LA HACHADURA, El Salvador - The bodies of the father and daughter who drowned together last week while trying to cross the Rio Grande to the U.S. returned to El Salvador on Sunday for burial. Photographs of Valeria, face down with her little arm wrapped around the neck of her father, Oscar Alberto Martínez, broke hearts around the world and underscored the dangers that migrants undertake in trying to reach the U.S.
The father and daughter were swept away by the current in the river between Matamoros, Mexico, and Brownsville, Texas.
Their remains entered the Central American country by land and were expected to be buried in a private ceremony in the capital Monday.
El Salvador's Minister of Government and Development Mario Duran met the bodies on their arrival.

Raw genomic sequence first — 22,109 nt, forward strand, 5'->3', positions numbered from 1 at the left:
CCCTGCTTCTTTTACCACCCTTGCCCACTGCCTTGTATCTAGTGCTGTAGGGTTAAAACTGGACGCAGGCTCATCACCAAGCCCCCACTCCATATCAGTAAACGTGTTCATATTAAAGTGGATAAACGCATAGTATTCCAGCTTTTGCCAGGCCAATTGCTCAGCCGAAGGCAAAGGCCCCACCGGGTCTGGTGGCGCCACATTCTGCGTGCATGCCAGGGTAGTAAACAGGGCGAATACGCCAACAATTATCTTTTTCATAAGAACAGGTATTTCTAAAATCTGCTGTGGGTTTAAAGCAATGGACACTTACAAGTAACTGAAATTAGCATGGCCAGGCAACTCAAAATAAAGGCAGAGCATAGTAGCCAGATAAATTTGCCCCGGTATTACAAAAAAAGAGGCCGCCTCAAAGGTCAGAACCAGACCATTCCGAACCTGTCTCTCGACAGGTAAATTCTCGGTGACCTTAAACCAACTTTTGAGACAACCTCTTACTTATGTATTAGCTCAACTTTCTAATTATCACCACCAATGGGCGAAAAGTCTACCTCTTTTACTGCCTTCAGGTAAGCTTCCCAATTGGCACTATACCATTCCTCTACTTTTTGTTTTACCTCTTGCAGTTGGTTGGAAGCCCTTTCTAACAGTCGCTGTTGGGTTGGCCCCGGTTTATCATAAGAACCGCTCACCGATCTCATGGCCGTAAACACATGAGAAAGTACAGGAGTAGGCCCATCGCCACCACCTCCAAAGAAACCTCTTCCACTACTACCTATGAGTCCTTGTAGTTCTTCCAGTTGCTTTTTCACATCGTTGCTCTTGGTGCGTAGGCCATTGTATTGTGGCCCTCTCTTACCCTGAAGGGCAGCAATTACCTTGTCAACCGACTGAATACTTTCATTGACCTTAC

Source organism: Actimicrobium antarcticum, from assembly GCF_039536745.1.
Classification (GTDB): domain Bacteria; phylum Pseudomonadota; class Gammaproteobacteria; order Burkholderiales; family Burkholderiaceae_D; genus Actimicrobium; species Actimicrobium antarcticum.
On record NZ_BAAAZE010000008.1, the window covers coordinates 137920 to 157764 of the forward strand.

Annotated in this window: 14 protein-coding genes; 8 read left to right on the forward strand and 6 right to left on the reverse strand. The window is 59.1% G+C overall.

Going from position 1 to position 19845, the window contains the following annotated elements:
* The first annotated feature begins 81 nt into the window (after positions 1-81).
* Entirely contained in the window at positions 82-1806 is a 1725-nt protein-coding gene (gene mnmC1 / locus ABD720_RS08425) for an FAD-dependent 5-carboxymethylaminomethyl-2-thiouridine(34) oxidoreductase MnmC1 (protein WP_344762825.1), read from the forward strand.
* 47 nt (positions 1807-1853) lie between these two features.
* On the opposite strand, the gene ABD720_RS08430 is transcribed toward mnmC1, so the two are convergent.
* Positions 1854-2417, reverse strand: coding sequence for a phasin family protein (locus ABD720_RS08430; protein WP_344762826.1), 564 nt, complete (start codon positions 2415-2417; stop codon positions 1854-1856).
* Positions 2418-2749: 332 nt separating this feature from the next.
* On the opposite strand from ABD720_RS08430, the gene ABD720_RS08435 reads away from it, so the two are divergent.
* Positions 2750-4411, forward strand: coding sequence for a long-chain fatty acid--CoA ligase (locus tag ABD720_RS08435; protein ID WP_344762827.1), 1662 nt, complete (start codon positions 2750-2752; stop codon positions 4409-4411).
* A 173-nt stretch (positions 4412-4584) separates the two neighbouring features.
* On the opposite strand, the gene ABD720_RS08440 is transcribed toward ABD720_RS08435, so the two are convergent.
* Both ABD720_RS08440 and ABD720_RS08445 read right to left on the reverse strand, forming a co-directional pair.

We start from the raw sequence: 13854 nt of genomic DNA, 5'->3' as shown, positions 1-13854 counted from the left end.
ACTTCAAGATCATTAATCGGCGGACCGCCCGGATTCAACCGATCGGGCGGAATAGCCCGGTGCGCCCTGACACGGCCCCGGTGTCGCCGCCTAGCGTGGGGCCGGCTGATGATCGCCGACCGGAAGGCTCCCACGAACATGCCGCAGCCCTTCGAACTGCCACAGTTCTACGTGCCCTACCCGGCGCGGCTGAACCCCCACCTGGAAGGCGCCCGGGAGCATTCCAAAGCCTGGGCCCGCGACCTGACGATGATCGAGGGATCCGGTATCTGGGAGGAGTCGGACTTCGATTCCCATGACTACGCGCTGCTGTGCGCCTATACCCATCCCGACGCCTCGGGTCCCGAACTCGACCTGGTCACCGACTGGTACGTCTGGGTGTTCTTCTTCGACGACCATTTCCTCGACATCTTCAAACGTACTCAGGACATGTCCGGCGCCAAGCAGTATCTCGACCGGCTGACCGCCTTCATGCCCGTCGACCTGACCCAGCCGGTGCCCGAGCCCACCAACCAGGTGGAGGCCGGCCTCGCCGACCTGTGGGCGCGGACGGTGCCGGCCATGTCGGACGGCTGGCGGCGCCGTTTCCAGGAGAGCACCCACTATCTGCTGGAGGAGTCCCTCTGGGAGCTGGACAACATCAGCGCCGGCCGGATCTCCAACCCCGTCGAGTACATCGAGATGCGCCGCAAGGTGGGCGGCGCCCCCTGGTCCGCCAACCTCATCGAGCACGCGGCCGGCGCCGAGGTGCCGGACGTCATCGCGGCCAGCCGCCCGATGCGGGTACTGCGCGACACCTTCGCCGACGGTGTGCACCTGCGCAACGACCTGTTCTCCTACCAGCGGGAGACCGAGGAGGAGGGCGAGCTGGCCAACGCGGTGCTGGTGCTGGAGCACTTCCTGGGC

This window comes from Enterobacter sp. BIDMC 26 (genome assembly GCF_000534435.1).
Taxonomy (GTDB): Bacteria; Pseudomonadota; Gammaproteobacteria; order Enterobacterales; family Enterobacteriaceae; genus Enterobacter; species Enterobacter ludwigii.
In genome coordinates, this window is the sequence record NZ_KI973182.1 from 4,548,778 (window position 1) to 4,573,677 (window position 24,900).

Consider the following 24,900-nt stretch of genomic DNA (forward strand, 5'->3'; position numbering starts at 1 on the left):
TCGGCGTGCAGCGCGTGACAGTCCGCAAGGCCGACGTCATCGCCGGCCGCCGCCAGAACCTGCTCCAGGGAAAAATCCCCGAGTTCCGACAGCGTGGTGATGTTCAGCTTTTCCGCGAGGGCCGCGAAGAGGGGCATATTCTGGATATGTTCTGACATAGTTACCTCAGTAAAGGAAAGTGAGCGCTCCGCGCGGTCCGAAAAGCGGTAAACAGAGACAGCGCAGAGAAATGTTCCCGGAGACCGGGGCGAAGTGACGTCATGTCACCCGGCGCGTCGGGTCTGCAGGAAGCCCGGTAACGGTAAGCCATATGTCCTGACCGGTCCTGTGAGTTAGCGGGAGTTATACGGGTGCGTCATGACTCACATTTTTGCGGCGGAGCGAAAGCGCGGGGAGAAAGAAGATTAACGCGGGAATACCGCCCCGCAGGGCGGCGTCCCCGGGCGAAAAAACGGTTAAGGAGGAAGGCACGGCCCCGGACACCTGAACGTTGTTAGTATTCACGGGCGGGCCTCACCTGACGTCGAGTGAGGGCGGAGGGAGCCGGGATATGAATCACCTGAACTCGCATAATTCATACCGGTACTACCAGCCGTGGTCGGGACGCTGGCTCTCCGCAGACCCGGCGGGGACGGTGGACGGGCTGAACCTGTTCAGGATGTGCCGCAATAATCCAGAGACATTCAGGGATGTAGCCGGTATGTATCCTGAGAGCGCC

Martínez, 25, and his wife, Tania Vanessa Ávalos, 21, had been living with his mother and apparently felt that their salaries working at a pizza parlor and as a restaurant cashier would never be enough to purchase a modest home in their suburb of San Salvador.
That dream to save money for a home led the family to set out for the United States, according to Martínez's mother, Rosa Ramírez.
Ramírez told CNN affiliate Canal 33 that she had tried to convince the young family not to make the journey north, but "the idea of leaving had gotten into their heads."
They wanted to have their own home, Ramírez said. "That was what motivated them."
The neighborhood they left behind in El Salvador is a humble bedroom community where most people live in low-rise, two-bedroom homes with a combination kitchen-living room-dining room, worth about $10,000-$15,000 each.
Residents say violence and extortion has eased in the neighborhood, but that poverty and ambition still drive many to migrate.